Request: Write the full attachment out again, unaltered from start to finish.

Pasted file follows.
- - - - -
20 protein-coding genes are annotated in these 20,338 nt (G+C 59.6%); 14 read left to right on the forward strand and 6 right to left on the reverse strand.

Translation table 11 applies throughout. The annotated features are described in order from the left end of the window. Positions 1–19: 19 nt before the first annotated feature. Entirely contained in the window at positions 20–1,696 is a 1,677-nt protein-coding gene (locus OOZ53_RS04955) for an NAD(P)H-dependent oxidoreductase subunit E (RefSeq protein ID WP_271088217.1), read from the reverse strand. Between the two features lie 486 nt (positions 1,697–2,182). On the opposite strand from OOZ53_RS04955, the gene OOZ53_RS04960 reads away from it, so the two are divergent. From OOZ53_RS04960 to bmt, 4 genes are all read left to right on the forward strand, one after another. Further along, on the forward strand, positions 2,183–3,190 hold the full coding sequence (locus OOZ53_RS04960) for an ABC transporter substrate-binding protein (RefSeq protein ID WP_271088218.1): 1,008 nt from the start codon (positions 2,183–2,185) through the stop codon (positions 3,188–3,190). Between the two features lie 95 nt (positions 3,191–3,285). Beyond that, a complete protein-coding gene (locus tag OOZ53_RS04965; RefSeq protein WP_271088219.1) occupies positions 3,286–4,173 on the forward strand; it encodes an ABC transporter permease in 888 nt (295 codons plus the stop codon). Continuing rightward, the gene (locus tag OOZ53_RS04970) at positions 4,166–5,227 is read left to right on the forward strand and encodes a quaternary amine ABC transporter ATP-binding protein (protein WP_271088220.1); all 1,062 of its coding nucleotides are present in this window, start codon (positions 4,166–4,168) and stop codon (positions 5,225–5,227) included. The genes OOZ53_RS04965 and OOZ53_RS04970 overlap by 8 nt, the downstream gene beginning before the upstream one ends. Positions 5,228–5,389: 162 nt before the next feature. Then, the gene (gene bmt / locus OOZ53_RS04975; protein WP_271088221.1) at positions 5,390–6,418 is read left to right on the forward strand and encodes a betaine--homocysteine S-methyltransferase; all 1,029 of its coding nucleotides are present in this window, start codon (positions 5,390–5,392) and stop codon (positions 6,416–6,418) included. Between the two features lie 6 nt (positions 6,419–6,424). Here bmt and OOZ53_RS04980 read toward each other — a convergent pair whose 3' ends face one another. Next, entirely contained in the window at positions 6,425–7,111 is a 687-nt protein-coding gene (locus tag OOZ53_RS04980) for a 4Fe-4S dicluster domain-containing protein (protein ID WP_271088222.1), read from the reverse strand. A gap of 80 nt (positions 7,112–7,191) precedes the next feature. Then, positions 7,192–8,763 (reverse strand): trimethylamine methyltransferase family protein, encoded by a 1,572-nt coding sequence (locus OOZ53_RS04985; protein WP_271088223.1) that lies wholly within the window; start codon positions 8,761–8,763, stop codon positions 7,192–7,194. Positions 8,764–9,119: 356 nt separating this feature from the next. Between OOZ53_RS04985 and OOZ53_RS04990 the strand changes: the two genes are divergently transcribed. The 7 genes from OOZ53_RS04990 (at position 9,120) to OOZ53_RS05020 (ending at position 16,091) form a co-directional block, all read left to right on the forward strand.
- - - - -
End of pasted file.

20 protein-coding genes are annotated in these 20,338 nt (G+C 59.6%); 14 read left to right on the forward strand and 6 right to left on the reverse strand.

Translation table 11 applies throughout. The annotated features are described in order from the left end of the window. Positions 1–19: 19 nt before the first annotated feature. Entirely contained in the window at positions 20–1,696 is a 1,677-nt protein-coding gene (locus OOZ53_RS04955) for an NAD(P)H-dependent oxidoreductase subunit E (RefSeq protein ID WP_271088217.1), read from the reverse strand. Between the two features lie 486 nt (positions 1,697–2,182). On the opposite strand from OOZ53_RS04955, the gene OOZ53_RS04960 reads away from it, so the two are divergent. From OOZ53_RS04960 to bmt, 4 genes are all read left to right on the forward strand, one after another. Further along, on the forward strand, positions 2,183–3,190 hold the full coding sequence (locus OOZ53_RS04960) for an ABC transporter substrate-binding protein (RefSeq protein ID WP_271088218.1): 1,008 nt from the start codon (positions 2,183–2,185) through the stop codon (positions 3,188–3,190). Between the two features lie 95 nt (positions 3,191–3,285). Beyond that, a complete protein-coding gene (locus tag OOZ53_RS04965; RefSeq protein WP_271088219.1) occupies positions 3,286–4,173 on the forward strand; it encodes an ABC transporter permease in 888 nt (295 codons plus the stop codon). Continuing rightward, the gene (locus tag OOZ53_RS04970) at positions 4,166–5,227 is read left to right on the forward strand and encodes a quaternary amine ABC transporter ATP-binding protein (protein WP_271088220.1); all 1,062 of its coding nucleotides are present in this window, start codon (positions 4,166–4,168) and stop codon (positions 5,225–5,227) included. The genes OOZ53_RS04965 and OOZ53_RS04970 overlap by 8 nt, the downstream gene beginning before the upstream one ends. Positions 5,228–5,389: 162 nt before the next feature. Then, the gene (gene bmt / locus OOZ53_RS04975; protein WP_271088221.1) at positions 5,390–6,418 is read left to right on the forward strand and encodes a betaine--homocysteine S-methyltransferase; all 1,029 of its coding nucleotides are present in this window, start codon (positions 5,390–5,392) and stop codon (positions 6,416–6,418) included. Between the two features lie 6 nt (positions 6,419–6,424). Here bmt and OOZ53_RS04980 read toward each other — a convergent pair whose 3' ends face one another. Next, entirely contained in the window at positions 6,425–7,111 is a 687-nt protein-coding gene (locus tag OOZ53_RS04980) for a 4Fe-4S dicluster domain-containing protein (protein ID WP_271088222.1), read from the reverse strand. A gap of 80 nt (positions 7,112–7,191) precedes the next feature. Then, positions 7,192–8,763 (reverse strand): trimethylamine methyltransferase family protein, encoded by a 1,572-nt coding sequence (locus OOZ53_RS04985; protein WP_271088223.1) that lies wholly within the window; start codon positions 8,761–8,763, stop codon positions 7,192–7,194. Positions 8,764–9,119: 356 nt separating this feature from the next. Between OOZ53_RS04985 and OOZ53_RS04990 the strand changes: the two genes are divergently transcribed. The 7 genes from OOZ53_RS04990 (at position 9,120) to OOZ53_RS05020 (ending at position 16,091) form a co-directional block, all read left to right on the forward strand.